Unraveling the Base Excision Repair Mechanism of Human DNA Glycosylase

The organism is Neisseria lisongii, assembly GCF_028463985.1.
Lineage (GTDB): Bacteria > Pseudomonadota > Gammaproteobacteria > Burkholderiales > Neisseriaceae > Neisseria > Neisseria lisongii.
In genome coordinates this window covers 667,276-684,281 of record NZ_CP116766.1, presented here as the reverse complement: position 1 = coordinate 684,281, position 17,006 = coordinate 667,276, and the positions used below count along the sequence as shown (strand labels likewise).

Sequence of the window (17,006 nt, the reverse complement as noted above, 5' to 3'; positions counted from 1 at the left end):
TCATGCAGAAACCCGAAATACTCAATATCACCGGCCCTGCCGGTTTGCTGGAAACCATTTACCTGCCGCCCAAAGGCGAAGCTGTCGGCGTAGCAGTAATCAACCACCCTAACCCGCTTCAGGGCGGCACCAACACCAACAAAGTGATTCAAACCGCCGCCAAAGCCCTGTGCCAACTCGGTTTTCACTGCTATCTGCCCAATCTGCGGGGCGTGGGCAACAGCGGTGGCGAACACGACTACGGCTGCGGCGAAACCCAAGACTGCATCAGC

Human DNA glycosylase, hOGG1, is known to perform DNA repair by cleaving oxidized guanine (8OG) from the DNA. Despite numerous experimental and theoretical investigations, the underlying selective molecular mechanism has remained a mystery. Here we present a mechanism that explains how hOGG1’s catalytic pocket is able to host an undamaged guanine base, but is not able to cleave it from the DNA. Using linear-scaling quantum mechanics/molecular mechanics (QM/MM) techniques with more than 500 atoms in the QM-region, we have investigated previously proposed mechanisms that all rely on protonating the 8OG nucleobase. We have found that the repair mechanisms propagated in the literature to this date are not capable of differentiating between the G and 8OG nucleobase. Besides this nonselectivity, they also involve reaction barriers that are too high, hence rendering the corresponding reaction intermediates inaccessible. Instead, we present a completely different reaction mechanism, where hOGG1 initially targets the ribose moiety of the substrate and cleaves the glycosidic bond at the very last stage. Our ribose-protonated repair mechanism is not only energetically more preferable, but also explains the selectivity utilized by hOGG1 to block processing a guanine base.